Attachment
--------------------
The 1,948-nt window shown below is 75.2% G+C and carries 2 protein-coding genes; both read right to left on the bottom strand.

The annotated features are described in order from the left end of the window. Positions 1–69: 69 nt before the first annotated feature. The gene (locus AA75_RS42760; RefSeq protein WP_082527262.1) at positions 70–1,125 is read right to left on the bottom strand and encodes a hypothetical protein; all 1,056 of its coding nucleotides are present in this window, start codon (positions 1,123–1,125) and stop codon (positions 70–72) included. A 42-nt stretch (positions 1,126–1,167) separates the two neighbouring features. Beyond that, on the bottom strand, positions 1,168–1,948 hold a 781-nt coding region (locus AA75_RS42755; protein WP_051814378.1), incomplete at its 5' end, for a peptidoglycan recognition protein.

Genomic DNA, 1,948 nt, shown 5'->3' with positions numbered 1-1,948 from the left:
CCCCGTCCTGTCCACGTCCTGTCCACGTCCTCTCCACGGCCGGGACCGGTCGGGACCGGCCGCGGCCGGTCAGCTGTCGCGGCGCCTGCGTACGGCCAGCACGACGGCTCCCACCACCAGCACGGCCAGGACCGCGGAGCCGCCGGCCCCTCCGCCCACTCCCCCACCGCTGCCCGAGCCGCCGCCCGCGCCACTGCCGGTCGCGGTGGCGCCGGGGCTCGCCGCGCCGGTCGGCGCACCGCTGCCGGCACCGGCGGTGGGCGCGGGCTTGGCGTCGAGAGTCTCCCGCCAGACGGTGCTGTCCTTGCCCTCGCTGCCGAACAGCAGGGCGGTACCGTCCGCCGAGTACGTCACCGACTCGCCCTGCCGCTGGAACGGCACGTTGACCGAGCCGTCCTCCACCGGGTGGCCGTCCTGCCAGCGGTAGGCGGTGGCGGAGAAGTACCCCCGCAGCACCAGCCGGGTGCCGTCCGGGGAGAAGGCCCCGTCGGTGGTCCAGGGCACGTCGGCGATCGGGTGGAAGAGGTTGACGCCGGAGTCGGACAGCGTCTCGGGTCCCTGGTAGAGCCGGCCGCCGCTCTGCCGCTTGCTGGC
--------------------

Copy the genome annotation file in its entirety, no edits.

The 1,948-nt window shown below is 75.2% G+C and carries 2 protein-coding genes; both read right to left on the bottom strand.

The annotated features are described in order from the left end of the window. Positions 1–69: 69 nt before the first annotated feature. The gene (locus AA75_RS42760; RefSeq protein WP_082527262.1) at positions 70–1,125 is read right to left on the bottom strand and encodes a hypothetical protein; all 1,056 of its coding nucleotides are present in this window, start codon (positions 1,123–1,125) and stop codon (positions 70–72) included. A 42-nt stretch (positions 1,126–1,167) separates the two neighbouring features. Beyond that, on the bottom strand, positions 1,168–1,948 hold a 781-nt coding region (locus AA75_RS42755; protein WP_051814378.1), incomplete at its 5' end, for a peptidoglycan recognition protein.

Genomic DNA, 1,948 nt, shown 5'->3' with positions numbered 1-1,948 from the left:
CCCCGTCCTGTCCACGTCCTGTCCACGTCCTCTCCACGGCCGGGACCGGTCGGGACCGGCCGCGGCCGGTCAGCTGTCGCGGCGCCTGCGTACGGCCAGCACGACGGCTCCCACCACCAGCACGGCCAGGACCGCGGAGCCGCCGGCCCCTCCGCCCACTCCCCCACCGCTGCCCGAGCCGCCGCCCGCGCCACTGCCGGTCGCGGTGGCGCCGGGGCTCGCCGCGCCGGTCGGCGCACCGCTGCCGGCACCGGCGGTGGGCGCGGGCTTGGCGTCGAGAGTCTCCCGCCAGACGGTGCTGTCCTTGCCCTCGCTGCCGAACAGCAGGGCGGTACCGTCCGCCGAGTACGTCACCGACTCGCCCTGCCGCTGGAACGGCACGTTGACCGAGCCGTCCTCCACCGGGTGGCCGTCCTGCCAGCGGTAGGCGGTGGCGGAGAAGTACCCCCGCAGCACCAGCCGGGTGCCGTCCGGGGAGAAGGCCCCGTCGGTGGTCCAGGGCACGTCGGCGATCGGGTGGAAGAGGTTGACGCCGGAGTCGGACAGCGTCTCGGGTCCCTGGTAGAGCCGGCCGCCGCTCTGCCGCTTGCTGGC